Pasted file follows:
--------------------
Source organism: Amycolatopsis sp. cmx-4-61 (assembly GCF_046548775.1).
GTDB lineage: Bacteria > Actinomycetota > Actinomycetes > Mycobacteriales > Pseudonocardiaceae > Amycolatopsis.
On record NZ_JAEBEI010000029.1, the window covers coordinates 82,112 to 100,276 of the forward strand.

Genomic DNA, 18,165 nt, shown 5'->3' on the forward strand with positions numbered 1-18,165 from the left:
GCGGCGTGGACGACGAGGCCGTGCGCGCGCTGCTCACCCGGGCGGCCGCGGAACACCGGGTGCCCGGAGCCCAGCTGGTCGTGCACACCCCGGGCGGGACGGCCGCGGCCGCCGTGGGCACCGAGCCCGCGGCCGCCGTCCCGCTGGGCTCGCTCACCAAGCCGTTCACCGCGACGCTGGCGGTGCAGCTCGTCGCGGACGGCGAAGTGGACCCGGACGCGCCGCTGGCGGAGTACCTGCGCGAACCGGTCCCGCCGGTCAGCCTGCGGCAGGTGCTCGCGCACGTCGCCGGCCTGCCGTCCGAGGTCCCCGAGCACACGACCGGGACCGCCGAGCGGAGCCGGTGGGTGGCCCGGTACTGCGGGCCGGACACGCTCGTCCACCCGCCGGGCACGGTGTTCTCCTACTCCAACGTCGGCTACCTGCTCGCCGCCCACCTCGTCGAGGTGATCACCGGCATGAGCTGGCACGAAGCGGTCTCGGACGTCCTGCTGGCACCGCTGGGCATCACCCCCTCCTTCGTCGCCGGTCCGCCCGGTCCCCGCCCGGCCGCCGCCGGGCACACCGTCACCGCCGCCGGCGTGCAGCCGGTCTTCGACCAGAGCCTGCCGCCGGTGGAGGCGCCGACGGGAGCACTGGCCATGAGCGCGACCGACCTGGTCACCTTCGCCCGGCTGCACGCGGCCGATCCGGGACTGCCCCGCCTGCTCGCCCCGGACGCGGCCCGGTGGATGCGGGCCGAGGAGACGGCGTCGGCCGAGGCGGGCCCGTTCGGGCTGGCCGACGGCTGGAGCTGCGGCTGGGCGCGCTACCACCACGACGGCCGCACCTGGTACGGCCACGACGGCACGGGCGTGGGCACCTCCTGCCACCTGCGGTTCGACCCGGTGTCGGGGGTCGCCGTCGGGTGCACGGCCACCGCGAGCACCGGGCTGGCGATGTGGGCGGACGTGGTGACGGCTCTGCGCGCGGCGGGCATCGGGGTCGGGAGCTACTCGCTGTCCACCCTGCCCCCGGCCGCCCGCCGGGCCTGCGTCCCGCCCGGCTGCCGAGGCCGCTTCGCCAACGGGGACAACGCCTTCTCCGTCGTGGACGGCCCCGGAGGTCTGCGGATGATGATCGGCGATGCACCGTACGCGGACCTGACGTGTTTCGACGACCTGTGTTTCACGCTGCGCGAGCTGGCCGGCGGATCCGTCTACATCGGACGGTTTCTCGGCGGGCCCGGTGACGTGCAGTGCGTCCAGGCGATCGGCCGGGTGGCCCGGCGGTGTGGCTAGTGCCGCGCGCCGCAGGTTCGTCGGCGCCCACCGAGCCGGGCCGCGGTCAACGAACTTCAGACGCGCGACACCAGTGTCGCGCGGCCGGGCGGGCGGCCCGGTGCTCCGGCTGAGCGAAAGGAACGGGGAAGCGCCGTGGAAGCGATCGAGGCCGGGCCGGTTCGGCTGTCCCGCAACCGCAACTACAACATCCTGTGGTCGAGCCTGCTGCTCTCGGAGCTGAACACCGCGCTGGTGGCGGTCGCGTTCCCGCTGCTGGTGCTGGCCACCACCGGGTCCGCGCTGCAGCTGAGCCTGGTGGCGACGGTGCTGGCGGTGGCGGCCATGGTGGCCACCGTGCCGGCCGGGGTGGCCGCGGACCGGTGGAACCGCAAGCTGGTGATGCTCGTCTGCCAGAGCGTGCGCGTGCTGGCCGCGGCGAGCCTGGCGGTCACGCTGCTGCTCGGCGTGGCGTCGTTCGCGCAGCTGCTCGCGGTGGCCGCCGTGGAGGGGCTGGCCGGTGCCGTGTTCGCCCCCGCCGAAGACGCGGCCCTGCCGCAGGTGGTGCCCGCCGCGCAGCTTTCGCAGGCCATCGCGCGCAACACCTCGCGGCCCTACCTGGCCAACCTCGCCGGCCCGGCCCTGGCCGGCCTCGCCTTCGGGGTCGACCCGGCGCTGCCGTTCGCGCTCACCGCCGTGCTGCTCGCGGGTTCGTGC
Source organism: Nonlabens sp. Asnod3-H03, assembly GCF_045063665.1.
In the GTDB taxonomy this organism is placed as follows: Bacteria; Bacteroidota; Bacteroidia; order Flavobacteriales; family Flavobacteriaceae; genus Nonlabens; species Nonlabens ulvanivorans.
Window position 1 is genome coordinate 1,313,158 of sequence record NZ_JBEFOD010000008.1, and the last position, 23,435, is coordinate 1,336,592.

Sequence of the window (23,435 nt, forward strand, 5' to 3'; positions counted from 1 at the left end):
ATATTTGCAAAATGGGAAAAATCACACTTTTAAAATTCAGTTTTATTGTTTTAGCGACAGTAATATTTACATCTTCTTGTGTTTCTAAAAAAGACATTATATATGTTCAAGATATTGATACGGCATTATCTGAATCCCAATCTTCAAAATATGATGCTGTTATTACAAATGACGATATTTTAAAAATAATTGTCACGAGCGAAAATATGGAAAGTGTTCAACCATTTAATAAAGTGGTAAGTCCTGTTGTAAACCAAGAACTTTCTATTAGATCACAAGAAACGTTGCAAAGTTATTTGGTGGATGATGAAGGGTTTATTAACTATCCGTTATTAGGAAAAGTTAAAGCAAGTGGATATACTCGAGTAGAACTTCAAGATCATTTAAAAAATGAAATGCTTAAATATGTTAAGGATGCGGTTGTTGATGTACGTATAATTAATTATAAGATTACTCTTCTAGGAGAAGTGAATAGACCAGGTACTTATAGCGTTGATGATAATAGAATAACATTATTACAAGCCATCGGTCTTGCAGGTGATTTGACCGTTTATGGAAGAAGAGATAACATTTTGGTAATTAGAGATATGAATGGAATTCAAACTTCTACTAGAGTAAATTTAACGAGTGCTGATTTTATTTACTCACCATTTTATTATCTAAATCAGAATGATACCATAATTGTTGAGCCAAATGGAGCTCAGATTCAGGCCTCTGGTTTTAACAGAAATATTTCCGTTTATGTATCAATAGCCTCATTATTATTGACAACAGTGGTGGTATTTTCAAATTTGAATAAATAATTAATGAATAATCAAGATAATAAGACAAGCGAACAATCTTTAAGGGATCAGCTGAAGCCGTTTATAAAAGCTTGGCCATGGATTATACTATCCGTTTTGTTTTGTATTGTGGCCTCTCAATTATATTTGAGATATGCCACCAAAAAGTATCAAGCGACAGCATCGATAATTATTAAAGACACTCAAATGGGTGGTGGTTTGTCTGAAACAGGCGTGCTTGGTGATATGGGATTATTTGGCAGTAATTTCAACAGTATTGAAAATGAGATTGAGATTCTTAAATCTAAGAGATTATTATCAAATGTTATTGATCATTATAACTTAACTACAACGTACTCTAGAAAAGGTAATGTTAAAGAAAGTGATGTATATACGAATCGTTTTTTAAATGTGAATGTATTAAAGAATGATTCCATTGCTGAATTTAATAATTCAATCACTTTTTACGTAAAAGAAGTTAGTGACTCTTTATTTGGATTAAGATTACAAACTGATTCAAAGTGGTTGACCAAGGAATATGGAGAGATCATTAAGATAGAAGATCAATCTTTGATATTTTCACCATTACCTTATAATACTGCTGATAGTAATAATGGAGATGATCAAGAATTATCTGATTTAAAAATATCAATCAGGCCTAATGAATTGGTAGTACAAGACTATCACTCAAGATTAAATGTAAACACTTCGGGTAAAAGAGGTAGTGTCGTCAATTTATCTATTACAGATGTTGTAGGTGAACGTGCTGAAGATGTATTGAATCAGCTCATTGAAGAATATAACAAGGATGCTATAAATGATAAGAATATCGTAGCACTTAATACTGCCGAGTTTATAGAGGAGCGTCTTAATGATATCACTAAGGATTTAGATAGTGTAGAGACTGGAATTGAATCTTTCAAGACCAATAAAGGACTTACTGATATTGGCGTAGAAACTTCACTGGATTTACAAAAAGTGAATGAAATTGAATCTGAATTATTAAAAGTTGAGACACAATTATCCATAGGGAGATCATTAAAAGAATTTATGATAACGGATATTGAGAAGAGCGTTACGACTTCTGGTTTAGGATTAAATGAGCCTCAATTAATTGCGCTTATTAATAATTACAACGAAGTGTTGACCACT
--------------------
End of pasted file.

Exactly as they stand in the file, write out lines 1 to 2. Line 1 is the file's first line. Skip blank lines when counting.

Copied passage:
Source organism: Amycolatopsis sp. cmx-4-61 (assembly GCF_046548775.1).
GTDB lineage: Bacteria > Actinomycetota > Actinomycetes > Mycobacteriales > Pseudonocardiaceae > Amycolatopsis.